Keeping stuff seperate in my mixes

Discussion in 'Microphones (live or studio)' started by soup_bk, Sep 25, 2002.

  1. soup_bk

    soup_bk Guest

    ...Up until now the main way I keep instruments seperate in my mixes is to use eq. I will cut certain frequencys out of some instuments and boost them in others. But i end up eqing everingthing, And my mixes begin to sound a litte unnatural. And i still dont get the seperation that i really want. What are the ways ya'll keep stuff seperate in ya'lls mixes. Different mics? different pres? different spaces? ...
  2. Kurt Foster

    Kurt Foster Distinguished Member

    Jul 2, 2002
    77 Sunset Lane.
    For the benifit of others, I will post the same answer to this question as was posted in "New Beginnings" ....Fats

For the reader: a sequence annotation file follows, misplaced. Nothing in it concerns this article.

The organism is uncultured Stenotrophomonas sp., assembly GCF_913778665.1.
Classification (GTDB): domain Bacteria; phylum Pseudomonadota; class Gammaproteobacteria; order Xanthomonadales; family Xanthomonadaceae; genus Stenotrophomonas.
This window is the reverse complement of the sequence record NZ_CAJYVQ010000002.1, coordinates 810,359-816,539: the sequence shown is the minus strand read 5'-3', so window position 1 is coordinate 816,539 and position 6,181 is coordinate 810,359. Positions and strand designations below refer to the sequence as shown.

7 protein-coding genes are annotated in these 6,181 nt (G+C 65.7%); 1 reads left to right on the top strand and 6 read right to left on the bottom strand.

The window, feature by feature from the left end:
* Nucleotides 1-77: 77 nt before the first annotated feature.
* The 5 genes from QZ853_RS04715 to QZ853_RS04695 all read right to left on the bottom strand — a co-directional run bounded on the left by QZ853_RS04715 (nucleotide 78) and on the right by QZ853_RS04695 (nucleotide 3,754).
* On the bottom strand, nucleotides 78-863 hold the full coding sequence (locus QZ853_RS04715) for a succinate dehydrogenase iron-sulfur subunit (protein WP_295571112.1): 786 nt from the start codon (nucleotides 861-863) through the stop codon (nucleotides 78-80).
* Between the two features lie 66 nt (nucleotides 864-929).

Modify the sound at it's source. If it's a bass amp tweek the amp tone. Same with guitars.. A lot of guitar players will go for the same type of tone ( you know the one, super distortion with NO mids). Record them as they are and then let them hear a playback. Then tweek it some on the amps, record them again and let them hear the difference. Explane to them what is happening. It may convince them to change they're ways. A lot of times, musicians in a band will all play the same chord in the same octave and voicing. This can make it almost impossible to differentiate between them, especially if they are all using similar tones. Arraignments shoud be altered to get the guitar players and keyboards to play different chord voicings and in different octaves. This will remedy the "pile up" of the instruments. This is a perfect example of it's not what you record with, it's what your recording. While your correct in saying it's better not to use radical eq settings, bottom line is, do what sounds good. If you need to use 10dB of eq, do it! Thats why the eq's all have that much range. Try to cut eq instead of boosting whenever possible.... Fats

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